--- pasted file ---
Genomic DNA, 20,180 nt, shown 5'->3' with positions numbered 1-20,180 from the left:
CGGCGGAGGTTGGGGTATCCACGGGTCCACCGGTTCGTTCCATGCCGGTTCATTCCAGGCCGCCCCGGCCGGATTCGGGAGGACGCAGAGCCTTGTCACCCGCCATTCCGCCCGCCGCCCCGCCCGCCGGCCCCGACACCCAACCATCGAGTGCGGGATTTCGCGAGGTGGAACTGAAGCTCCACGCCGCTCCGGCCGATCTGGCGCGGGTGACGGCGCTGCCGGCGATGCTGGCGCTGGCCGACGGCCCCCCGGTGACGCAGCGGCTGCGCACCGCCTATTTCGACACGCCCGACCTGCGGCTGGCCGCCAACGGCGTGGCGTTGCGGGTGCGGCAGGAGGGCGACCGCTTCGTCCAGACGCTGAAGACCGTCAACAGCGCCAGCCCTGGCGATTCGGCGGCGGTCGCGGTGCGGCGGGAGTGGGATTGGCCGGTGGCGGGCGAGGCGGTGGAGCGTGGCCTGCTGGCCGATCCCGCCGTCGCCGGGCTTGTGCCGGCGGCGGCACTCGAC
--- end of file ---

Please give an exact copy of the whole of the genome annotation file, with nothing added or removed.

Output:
Genomic DNA, 20,180 nt, shown 5'->3' with positions numbered 1-20,180 from the left:
CGGCGGAGGTTGGGGTATCCACGGGTCCACCGGTTCGTTCCATGCCGGTTCATTCCAGGCCGCCCCGGCCGGATTCGGGAGGACGCAGAGCCTTGTCACCCGCCATTCCGCCCGCCGCCCCGCCCGCCGGCCCCGACACCCAACCATCGAGTGCGGGATTTCGCGAGGTGGAACTGAAGCTCCACGCCGCTCCGGCCGATCTGGCGCGGGTGACGGCGCTGCCGGCGATGCTGGCGCTGGCCGACGGCCCCCCGGTGACGCAGCGGCTGCGCACCGCCTATTTCGACACGCCCGACCTGCGGCTGGCCGCCAACGGCGTGGCGTTGCGGGTGCGGCAGGAGGGCGACCGCTTCGTCCAGACGCTGAAGACCGTCAACAGCGCCAGCCCTGGCGATTCGGCGGCGGTCGCGGTGCGGCGGGAGTGGGATTGGCCGGTGGCGGGCGAGGCGGTGGAGCGTGGCCTGCTGGCCGATCCCGCCGTCGCCGGGCTTGTGCCGGCGGCGGCACTCGAC